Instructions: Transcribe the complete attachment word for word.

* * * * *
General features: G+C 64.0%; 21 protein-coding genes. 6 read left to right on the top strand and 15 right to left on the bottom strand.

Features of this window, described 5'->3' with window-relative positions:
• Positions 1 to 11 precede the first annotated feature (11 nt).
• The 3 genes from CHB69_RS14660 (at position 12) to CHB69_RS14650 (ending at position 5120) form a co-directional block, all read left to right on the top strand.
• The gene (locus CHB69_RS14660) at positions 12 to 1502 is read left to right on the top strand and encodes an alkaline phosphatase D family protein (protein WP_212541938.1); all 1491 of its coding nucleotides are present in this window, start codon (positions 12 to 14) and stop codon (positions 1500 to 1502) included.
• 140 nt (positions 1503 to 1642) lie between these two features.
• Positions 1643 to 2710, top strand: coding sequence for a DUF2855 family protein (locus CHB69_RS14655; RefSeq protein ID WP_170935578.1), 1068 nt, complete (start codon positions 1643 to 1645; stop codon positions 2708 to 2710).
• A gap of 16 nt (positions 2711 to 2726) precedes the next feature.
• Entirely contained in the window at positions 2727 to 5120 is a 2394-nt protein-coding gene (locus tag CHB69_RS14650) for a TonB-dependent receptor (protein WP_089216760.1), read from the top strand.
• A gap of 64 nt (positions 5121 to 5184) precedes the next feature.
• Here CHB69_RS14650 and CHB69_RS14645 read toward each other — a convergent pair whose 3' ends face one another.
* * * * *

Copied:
General features: G+C 64.0%; 21 protein-coding genes. 6 read left to right on the top strand and 15 right to left on the bottom strand.

Features of this window, described 5'->3' with window-relative positions:
• Positions 1 to 11 precede the first annotated feature (11 nt).
• The 3 genes from CHB69_RS14660 (at position 12) to CHB69_RS14650 (ending at position 5120) form a co-directional block, all read left to right on the top strand.
• The gene (locus CHB69_RS14660) at positions 12 to 1502 is read left to right on the top strand and encodes an alkaline phosphatase D family protein (protein WP_212541938.1); all 1491 of its coding nucleotides are present in this window, start codon (positions 12 to 14) and stop codon (positions 1500 to 1502) included.
• 140 nt (positions 1503 to 1642) lie between these two features.
• Positions 1643 to 2710, top strand: coding sequence for a DUF2855 family protein (locus CHB69_RS14655; RefSeq protein ID WP_170935578.1), 1068 nt, complete (start codon positions 1643 to 1645; stop codon positions 2708 to 2710).
• A gap of 16 nt (positions 2711 to 2726) precedes the next feature.
• Entirely contained in the window at positions 2727 to 5120 is a 2394-nt protein-coding gene (locus tag CHB69_RS14650) for a TonB-dependent receptor (protein WP_089216760.1), read from the top strand.
• A gap of 64 nt (positions 5121 to 5184) precedes the next feature.
• Here CHB69_RS14650 and CHB69_RS14645 read toward each other — a convergent pair whose 3' ends face one another.